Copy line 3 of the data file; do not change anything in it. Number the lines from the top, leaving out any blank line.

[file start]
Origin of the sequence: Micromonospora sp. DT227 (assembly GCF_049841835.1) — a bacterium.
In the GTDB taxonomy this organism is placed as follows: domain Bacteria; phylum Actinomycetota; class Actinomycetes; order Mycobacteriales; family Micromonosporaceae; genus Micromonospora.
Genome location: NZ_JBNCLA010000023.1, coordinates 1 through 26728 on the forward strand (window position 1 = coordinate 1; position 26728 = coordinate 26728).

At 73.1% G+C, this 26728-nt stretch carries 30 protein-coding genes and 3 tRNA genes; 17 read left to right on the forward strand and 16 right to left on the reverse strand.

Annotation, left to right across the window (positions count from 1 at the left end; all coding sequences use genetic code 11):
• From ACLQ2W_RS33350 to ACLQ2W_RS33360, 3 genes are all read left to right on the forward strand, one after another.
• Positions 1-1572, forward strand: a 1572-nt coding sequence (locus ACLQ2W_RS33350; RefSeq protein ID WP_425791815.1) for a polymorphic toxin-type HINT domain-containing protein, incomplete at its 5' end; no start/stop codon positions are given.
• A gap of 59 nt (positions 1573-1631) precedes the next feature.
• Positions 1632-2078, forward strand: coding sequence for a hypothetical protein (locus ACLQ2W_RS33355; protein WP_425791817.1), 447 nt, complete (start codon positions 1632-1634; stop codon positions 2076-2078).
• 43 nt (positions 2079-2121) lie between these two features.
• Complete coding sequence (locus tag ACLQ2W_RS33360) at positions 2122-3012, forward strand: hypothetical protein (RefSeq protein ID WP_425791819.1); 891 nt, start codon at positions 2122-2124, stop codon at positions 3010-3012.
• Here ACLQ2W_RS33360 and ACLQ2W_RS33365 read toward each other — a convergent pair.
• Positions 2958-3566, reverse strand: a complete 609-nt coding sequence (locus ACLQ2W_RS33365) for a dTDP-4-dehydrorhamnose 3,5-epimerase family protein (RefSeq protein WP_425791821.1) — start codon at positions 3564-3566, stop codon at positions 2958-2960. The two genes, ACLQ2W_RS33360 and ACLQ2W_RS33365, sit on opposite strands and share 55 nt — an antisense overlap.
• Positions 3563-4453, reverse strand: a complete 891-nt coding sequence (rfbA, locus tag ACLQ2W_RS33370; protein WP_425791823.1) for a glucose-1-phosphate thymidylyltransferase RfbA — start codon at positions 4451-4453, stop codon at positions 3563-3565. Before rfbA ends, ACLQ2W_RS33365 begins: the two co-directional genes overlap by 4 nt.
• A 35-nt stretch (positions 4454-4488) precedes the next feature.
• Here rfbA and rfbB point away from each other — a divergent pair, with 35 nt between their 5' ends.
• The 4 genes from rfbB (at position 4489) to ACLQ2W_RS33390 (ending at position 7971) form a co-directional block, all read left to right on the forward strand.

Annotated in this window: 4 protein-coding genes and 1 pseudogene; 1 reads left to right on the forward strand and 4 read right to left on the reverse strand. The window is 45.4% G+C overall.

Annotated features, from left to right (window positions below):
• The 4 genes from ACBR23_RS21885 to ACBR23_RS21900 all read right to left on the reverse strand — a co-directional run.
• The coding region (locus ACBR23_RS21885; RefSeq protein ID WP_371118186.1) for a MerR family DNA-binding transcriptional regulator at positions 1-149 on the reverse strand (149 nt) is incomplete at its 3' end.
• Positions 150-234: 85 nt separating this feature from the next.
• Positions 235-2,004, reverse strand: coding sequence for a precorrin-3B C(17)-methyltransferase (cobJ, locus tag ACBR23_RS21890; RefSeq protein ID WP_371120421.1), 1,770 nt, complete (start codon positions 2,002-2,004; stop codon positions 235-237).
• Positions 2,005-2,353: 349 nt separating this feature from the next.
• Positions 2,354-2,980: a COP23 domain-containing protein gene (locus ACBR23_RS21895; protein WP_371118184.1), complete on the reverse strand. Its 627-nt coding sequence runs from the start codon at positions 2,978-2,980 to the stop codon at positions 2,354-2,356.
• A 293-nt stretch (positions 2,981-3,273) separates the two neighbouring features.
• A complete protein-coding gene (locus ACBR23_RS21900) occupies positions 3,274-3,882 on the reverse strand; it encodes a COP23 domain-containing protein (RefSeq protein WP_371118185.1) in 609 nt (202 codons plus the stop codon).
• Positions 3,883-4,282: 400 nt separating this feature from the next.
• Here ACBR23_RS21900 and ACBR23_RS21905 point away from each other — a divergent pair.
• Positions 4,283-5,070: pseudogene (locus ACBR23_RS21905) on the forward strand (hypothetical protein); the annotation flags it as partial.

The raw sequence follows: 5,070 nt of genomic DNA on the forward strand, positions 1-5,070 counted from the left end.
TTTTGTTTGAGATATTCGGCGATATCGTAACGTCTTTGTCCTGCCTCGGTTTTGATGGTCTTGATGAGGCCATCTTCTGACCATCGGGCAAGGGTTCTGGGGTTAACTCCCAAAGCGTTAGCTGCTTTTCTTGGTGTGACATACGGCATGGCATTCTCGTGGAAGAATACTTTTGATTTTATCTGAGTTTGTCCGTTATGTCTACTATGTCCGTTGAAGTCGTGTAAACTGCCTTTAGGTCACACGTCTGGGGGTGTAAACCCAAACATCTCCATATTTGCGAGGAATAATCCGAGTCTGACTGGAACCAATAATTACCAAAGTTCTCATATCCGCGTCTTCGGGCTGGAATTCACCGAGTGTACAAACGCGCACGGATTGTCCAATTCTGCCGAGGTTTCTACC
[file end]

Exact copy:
Genome location: NZ_JBNCLA010000023.1, coordinates 1 through 26728 on the forward strand (window position 1 = coordinate 1; position 26728 = coordinate 26728).